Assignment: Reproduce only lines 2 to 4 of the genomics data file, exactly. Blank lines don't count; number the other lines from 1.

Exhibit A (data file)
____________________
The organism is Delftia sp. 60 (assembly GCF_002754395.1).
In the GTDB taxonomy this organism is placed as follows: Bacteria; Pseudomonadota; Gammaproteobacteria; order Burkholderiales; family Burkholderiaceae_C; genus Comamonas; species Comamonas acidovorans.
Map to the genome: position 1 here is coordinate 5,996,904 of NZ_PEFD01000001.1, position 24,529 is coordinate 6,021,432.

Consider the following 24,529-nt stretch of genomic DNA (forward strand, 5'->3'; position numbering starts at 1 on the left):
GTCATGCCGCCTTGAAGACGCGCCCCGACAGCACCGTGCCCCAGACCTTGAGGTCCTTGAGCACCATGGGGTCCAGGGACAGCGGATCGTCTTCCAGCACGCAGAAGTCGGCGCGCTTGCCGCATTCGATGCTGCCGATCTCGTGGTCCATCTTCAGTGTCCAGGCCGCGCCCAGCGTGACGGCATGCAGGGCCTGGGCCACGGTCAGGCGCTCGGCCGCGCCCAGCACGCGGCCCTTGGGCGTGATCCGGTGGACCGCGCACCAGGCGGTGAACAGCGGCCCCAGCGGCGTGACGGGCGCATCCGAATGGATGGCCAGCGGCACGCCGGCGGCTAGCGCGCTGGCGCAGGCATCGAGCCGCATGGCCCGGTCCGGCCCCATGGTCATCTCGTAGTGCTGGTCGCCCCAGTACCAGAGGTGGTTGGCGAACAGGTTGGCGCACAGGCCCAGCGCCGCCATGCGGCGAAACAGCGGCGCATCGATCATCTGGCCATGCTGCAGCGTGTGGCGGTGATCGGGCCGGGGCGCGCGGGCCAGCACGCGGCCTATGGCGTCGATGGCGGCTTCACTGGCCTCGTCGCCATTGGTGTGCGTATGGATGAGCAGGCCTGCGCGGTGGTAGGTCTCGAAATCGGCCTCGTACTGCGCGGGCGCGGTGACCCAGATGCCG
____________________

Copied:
In the GTDB taxonomy this organism is placed as follows: Bacteria; Pseudomonadota; Gammaproteobacteria; order Burkholderiales; family Burkholderiaceae_C; genus Comamonas; species Comamonas acidovorans.
Map to the genome: position 1 here is coordinate 5,996,904 of NZ_PEFD01000001.1, position 24,529 is coordinate 6,021,432.

Consider the following 24,529-nt stretch of genomic DNA (forward strand, 5'->3'; position numbering starts at 1 on the left):